THE ILLUSTRATION OF THE WIND
Has the wind ever caught your attention? Was it the sound of it, the suddenness of it, the power of it, the things being carried along by it, the refreshment it gave, or some other aspect that caused you to observe it’s workings and be fascinated by it? Were there times when it caused fear and apprehension because of its power and unpredictability. I have personally experienced a tornado and a typhoon. The memories of those two experiences are still fresh in my mind, and come back into focus whenever the wind gives me another reminder. In that little town in Iowa, no one could deny, the next morning, that there was a tornado in their town the night before. It took weeks to clean up the mess and months to repair the damages. On the island of Okinawa, Japan, no one could deny that a typhoon had struck the island. We heard the winds, saw the water from the ocean coming across the island, and witnessed the damage that occurred in its wake. Both experiences left unforgettable reminders on the landscape and in our minds.
The wind has often been the subject for poets, songwriters, movie producers, and photographers. The wind has been used to express feelings of exhilaration (“the wind in my sails”, “the wind at my back”), of frustration and hopelessness (“try and catch the wind’), of sudden and irreversible loss (“gone with the wind”), or the experience of being drunk and out-of-control (“three sheets to the wind”). In each case the wind is depicted as something that is outside our control and can have an effect upon us.
The Lord Jesus has been having a discussion with Nicodemus on the subject of being “born again” or “born from above”. Nicodemus is not getting the picture, and it is not an easy concept to grasp. So Jesus is about to give him an illustration that will use physical realities to help explain spiritual realities. That’s where we left off in the previous sermon (John 3:1-7). The Lord Jesus said to him in verse 7, “Do not marvel that I said to you, ‘You must be born again’.”
I. THE ILLUSTRATION (verse 8)
The Lord Jesus and Nicodemus may have been sitting in the courtyard talking, and an evening breeze may have been blowing. This would make the illustration not only appropriate but timely. Jesus says to him in verse 8, “The wind blows where it wishes and you hear the sound of it, but you do not know where it comes from and where it is going; so is everyone who is born of the Spirit.” He’s telling Nicodemus that being born again, “born of the Spirit”, is much like the wind. One cannot control it. Like the work of the Holy Spirit in a person’s life, it is invisible but powerful. You can’t see it taking place but you can see and feel the effects and results. The Greek word that the apostle John uses for both “wind” and “Spirit” is the word pneuma. They are the same word and they work in the same way. But Jesus was speaking to Nicodemus in Hebrew (Aramaic), and the word He used was ruach, which also means both wind and Spirit. So there is nothing lost in translation!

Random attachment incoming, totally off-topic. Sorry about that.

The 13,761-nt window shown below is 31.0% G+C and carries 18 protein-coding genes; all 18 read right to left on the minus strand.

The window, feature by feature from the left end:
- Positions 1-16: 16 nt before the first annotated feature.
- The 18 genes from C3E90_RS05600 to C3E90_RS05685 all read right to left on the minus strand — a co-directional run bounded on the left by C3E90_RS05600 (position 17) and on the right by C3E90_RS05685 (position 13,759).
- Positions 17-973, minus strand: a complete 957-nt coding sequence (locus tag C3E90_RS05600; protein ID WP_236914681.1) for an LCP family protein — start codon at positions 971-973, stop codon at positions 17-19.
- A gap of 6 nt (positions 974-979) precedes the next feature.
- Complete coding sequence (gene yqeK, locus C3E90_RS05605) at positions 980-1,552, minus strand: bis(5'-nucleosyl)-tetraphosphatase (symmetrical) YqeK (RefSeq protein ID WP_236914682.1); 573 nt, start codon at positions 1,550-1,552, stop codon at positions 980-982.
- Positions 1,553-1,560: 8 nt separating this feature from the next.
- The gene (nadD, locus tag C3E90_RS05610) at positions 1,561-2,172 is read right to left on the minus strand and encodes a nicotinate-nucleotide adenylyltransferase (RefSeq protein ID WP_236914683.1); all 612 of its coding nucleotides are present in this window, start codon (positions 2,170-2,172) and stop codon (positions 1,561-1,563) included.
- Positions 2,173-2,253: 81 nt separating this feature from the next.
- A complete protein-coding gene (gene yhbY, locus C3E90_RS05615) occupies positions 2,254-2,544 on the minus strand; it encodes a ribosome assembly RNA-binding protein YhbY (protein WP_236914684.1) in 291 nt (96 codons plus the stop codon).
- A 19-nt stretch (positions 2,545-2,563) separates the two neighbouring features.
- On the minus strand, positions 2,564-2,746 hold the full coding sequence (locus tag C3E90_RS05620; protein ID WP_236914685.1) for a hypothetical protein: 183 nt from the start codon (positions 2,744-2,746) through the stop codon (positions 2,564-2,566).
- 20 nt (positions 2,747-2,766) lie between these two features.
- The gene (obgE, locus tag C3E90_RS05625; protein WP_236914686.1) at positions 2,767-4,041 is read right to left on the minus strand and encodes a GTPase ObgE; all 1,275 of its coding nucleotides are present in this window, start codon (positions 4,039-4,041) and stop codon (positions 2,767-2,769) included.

II. THE REPLY (verse 9)
In reply to Jesus, Nicodemus says in verse 9, “How can these things be?” He’s giving Jesus an abbreviated version of what he said before. This time I think that Nicodemus is getting the message but he doesn’t want to put the pieces together. Because of Jesus’ response to follow, I think that Old Testament Scriptures dealing with this subject are popping into the mind of Nicodemus and he’s trying to set them aside rather than deal with them. Just as he is unwilling to admit that Jesus is the Messiah, addressing Him as a “Teacher from God”, so also he is not willing to consider those verses in his mind as being addressed to him personally and conclude that the Messiah is the One who is speaking to him right now. What are those verses that have come to his mind? For one, Ecclesiastes 11:5 says, “You do not know the path of the wind , , , so you don’t know the activity of God who makes all things.” It’s almost as if Jesus was quoting from this passage of Scripture – the words of Jesus and Solomon are so closely-related. Psalm 51:10 says, “Create in me a clean heart, O God, and renew a steadfast spirit within me.” David expresses his need to become a new person with a new heart and spirit from God.